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May making first year in pros look easy

by Brian Compton
Usually, production decreases for players as they adjust from college to the pro game.

Utah Grizzlies rookie Tom May has done the exact opposite. In fact, with two months still to play in the 2008-09 season, the 23-year-old has already doubled his output from any of his four seasons at the University of Denver.

"I've never really been too big of a goal scorer," said May, who ranks third on Utah's roster with 31 points. "I'm just playing with some really good guys with (James) Brannigan and (Tim) Verbeek on my line. It's been a little bit of a surprise for me."

The 6-foot-3, 210-pound right wing is opening eyes with his knack for the net -- something that was never evident during his college years. In four seasons at Denver, May never scored more than nine goals and never tallied more than 15 points. But the undrafted Minnesota native scored 18 times in his first 44 games under Grizzlies coach Kevin Colley.

"He's putting the puck in the back of the net," Colley told "Being a first-year guy, you can see the flashes of the upside Tom brings. We just want to see that on a consistent basis. For the last six weeks, he's been top notch. He's going to play in the American League full-time one day. It's just a matter of taking care of business here and waiting for his opportunity."

Colley should know. The first-year coach worked his way up from the ECHL's Atlantic City Boardwalk Bullies all the way to the New York Islanders, only to suffer a career-ending neck injury. Nonetheless, Colley knows what it takes to make the NHL and has been impressed by the way May has handled himself in his rookie season.

"It's a matter of being in the right situations," Colley said. "I put him in every situation on the ice and I lean on him to put up some points and be an all-around, two-way player. Some players will respond to it and some players kind of go the other way. Tom's responded so well with the opportunity he's been given. He's made a statement that he wants to be an American League player. He's not one of those guys feeling sorry for himself that he's in the ECHL. He's here taking care of business."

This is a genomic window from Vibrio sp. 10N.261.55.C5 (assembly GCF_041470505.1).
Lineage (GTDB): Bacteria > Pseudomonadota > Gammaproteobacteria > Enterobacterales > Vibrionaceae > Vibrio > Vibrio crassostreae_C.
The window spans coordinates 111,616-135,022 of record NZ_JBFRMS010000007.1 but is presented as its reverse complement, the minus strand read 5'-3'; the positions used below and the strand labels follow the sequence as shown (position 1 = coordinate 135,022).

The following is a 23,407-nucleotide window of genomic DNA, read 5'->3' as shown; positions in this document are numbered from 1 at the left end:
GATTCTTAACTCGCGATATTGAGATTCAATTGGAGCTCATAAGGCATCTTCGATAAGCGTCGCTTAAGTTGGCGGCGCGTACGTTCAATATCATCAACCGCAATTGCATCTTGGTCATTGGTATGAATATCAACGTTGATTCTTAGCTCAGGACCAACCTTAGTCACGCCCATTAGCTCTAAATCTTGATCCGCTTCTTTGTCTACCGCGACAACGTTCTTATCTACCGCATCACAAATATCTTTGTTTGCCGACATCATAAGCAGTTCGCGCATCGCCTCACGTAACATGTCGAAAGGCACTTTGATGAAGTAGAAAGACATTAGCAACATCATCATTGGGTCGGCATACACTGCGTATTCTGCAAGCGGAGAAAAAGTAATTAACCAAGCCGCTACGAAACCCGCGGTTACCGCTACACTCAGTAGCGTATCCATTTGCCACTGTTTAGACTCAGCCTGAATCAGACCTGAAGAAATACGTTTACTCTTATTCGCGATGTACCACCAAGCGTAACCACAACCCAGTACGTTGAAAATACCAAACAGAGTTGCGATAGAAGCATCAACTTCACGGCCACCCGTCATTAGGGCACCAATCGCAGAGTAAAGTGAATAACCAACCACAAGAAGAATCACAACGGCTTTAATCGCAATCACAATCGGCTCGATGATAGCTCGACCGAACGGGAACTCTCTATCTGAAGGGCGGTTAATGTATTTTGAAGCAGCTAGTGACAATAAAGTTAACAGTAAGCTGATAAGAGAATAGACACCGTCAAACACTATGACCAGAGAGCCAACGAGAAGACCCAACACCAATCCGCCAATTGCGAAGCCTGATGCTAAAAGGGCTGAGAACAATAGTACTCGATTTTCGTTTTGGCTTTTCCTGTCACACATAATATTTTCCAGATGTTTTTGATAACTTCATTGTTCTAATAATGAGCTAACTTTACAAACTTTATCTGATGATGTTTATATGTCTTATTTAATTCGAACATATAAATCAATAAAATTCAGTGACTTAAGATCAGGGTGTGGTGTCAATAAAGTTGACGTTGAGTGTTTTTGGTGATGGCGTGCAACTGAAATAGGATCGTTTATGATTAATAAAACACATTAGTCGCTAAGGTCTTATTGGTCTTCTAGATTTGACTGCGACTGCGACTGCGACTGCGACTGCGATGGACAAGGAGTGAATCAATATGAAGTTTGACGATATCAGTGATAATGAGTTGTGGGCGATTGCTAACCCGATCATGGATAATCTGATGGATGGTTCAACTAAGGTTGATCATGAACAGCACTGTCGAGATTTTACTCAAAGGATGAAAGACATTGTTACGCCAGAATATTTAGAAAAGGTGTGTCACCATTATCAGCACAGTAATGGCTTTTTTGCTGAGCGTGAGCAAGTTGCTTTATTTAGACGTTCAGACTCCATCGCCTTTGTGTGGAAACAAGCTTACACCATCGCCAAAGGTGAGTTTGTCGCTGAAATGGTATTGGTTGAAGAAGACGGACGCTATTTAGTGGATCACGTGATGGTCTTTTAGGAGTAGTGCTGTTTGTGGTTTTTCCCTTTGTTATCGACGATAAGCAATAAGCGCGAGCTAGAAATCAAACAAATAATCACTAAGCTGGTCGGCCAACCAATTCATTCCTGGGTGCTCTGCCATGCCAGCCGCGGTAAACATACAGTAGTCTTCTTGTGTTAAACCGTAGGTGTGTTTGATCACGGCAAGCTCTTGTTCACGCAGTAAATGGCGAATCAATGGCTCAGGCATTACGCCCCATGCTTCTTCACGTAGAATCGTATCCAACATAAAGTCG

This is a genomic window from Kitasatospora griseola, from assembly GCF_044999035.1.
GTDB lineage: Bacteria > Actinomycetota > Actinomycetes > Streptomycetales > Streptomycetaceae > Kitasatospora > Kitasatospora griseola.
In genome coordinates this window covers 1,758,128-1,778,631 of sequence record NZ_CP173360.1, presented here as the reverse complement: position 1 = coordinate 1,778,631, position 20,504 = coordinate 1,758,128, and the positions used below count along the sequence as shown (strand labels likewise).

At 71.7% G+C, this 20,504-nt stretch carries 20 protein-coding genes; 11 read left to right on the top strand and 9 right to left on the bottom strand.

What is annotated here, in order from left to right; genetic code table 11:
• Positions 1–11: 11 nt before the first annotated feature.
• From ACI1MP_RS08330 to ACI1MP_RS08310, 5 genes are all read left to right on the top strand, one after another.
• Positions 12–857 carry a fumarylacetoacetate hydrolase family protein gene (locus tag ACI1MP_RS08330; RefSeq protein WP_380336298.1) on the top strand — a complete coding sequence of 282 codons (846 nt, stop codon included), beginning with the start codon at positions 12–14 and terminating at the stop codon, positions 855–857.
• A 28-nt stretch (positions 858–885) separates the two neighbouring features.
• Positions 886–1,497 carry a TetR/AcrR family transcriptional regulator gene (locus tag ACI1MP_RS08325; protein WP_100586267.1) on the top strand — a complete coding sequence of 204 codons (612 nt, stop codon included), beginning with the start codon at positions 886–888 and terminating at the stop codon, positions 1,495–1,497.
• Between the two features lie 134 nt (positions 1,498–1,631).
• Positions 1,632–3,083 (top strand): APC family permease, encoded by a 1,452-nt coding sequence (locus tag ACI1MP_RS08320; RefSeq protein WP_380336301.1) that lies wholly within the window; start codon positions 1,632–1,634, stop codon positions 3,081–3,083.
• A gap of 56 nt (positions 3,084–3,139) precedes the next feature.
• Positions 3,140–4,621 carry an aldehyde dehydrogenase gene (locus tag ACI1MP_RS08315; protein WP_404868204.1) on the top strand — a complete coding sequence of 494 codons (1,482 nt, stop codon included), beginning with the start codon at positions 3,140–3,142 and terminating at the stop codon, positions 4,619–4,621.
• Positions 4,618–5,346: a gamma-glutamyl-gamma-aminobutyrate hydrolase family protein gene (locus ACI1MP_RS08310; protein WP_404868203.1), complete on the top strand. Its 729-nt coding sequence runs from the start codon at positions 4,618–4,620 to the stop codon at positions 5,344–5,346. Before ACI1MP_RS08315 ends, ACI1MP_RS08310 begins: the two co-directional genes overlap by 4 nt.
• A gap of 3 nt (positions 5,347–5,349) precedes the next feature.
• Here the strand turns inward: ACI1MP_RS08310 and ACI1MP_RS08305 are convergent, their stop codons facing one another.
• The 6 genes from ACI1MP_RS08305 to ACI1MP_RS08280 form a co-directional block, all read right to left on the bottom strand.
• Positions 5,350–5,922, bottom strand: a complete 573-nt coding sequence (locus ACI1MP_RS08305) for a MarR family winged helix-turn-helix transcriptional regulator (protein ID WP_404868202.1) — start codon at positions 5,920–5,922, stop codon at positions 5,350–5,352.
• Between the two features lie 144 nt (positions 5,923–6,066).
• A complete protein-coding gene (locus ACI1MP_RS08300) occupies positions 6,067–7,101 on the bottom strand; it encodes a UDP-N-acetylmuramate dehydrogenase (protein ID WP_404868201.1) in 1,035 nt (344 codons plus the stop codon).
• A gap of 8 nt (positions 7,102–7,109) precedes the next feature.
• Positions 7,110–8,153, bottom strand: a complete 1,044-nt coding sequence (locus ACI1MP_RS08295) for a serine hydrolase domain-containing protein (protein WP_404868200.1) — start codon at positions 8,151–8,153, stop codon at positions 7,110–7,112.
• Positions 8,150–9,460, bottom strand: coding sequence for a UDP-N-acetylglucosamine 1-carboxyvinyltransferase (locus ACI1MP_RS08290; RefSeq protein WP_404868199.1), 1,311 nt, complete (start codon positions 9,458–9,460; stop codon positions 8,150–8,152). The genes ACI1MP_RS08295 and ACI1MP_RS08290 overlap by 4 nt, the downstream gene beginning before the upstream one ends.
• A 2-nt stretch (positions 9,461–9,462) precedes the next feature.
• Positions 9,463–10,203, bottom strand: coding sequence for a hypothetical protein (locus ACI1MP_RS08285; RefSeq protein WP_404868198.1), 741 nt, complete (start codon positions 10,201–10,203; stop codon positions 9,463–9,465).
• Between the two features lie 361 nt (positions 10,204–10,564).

Surely, Colley has to be an inspiration for every player in the Grizzlies' dressing room given how hard he worked to reach the NHL. May raved about his coach and believes the 30-year-old has a bright future behind the bench. Utah is currently 18-17-15 as it has lost nine games in a shootout, by far the most in the league.

"He's a great coach. He's so emotional," May said. "The guy hates to lose pretty much more than anyone I've ever seen. I think there's still a little bit he needs to learn about being a coach, but I think he's well on his way to that. I think he can be a great coach down the line. He's definitely been one of the best I've had."

While May has watched several of his teammates move on to the AHL, the rookie forward has yet to get a look at the Triple-A level. But if he continues to produce in Utah, one has to believe May could get a call before the season ends.

"It would be cool just to get a chance to see if I can play up there," said May, who participated in Bridgeport's training camp. "It would be pretty cool to have the opportunity to move up."

One aspect that doesn't seem to be an area for concern is character. Colley gushed about what May has brought to the club -- both on and off the ice.

"Guys like him in the locker room. He's just a great guy," Colley said. "I like having him on my team. You enjoy having those types of players on your team -- the guys who have aspirations to move up. He's definitely one of them. He's just a great person."

But before the AHL comes calling, May believes there is something he needs to work on before showcasing his skills one step below the NHL.

"I'm working on just being consistent," May said. "I think that there's certain times that I might not make a play. I just need to be consistent shift in and shift out. I think that's a huge part of playing in the American League -- just being able to have strong play throughout the entire game and not just certain shifts."

Once he finds a way to do that, it's likely he'll get the same call that Colley received from Bridgeport in 2003, the year he left the ECHL for good.

"When I got out of this league, I was 23 or 24," Colley said. "He's right in that range. I see a little bit of myself where he focuses and just wants to get the job done. He's catching a lot of peoples' attention right now."

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